In my previous post, I discussed the need for healthcare companies to take a more market-focused approach to the healthcare consumer, including a more concentrated effort to segment the market and tailor strategies to different consumer groups.
Today, I’d like to explore the growing power of the healthcare consumer.
Overall, healthcare costs – both on the societal and the individual level – are increasing. Consumers are required, one way or another, to pay a greater share. So they are starting, albeit slowly, to ask questions about value. And they are interested in the value to themselves, individually, not to the population as a whole. How the consumer perceives healthcare value is an area that needs a lot of further exploration.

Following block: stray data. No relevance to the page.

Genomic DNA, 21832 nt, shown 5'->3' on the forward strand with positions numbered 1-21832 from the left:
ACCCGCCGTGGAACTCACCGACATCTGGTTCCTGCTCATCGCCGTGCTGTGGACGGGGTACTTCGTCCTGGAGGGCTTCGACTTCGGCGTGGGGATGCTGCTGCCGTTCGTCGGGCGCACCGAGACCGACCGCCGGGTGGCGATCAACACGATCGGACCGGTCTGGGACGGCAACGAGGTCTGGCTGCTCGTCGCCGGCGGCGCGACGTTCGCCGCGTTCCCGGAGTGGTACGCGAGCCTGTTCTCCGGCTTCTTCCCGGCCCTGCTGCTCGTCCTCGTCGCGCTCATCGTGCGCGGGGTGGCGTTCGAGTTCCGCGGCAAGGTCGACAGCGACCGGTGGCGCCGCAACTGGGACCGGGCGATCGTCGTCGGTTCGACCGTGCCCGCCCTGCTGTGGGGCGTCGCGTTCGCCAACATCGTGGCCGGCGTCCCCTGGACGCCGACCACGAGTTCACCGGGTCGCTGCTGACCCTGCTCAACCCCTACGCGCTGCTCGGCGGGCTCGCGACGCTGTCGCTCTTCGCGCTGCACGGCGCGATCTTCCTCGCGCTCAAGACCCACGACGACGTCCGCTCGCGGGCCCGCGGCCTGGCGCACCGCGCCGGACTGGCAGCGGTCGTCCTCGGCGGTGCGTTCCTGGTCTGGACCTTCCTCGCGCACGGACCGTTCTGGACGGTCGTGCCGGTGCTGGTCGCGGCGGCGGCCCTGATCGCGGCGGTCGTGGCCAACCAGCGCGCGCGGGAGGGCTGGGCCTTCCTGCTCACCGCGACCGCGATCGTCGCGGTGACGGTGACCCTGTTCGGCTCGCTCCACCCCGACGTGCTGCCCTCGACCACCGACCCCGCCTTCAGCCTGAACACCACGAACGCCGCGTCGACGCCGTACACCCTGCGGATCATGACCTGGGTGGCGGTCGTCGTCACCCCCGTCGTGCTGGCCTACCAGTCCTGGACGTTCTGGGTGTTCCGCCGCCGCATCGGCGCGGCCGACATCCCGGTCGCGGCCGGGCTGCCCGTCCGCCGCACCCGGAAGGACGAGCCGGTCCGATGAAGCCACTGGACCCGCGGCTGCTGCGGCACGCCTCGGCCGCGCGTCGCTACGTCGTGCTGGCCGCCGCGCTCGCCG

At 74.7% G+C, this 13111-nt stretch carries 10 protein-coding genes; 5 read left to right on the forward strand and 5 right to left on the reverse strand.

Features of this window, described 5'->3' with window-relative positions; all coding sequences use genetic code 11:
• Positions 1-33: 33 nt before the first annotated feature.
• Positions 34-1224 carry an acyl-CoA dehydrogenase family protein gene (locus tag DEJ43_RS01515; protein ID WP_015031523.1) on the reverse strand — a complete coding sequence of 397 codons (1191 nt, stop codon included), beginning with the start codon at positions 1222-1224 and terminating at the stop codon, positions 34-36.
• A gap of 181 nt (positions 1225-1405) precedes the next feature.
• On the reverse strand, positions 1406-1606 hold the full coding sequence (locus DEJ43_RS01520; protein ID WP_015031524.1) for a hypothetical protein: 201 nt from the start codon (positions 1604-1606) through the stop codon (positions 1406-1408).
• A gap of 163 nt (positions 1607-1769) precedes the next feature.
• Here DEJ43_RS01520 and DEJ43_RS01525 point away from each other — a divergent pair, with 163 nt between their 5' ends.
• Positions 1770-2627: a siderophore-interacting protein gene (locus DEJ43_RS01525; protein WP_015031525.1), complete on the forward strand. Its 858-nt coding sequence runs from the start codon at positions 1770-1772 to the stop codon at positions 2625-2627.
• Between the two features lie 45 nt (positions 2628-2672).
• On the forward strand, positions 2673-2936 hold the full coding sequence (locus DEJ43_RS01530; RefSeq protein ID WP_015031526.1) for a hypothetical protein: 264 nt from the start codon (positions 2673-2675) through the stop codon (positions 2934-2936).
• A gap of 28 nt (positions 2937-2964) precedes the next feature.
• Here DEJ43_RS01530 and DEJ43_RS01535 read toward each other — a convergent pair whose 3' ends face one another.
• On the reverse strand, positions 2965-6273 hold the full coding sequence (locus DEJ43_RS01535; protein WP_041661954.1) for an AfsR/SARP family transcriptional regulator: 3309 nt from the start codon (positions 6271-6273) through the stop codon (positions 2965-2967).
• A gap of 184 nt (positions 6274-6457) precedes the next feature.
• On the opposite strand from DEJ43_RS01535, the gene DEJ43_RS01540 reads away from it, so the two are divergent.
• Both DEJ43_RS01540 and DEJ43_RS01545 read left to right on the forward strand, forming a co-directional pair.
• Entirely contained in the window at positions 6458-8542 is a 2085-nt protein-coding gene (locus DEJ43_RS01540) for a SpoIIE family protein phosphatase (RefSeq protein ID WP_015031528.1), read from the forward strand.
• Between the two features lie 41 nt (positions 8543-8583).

At Popper and Company, we have observed that an empowered consumer, armed with more information than ever before, is using this information to demand more tailored, customer-centric treatment from practitioners and institutions and from the tools and technology used. This customer demand is starting to move information from large centers accessible only to physicians, researchers or engineers to mobile devices, web sites and social media platforms accessible to nearly everyone.
How might healthcare innovators respond to such changes in customer demand?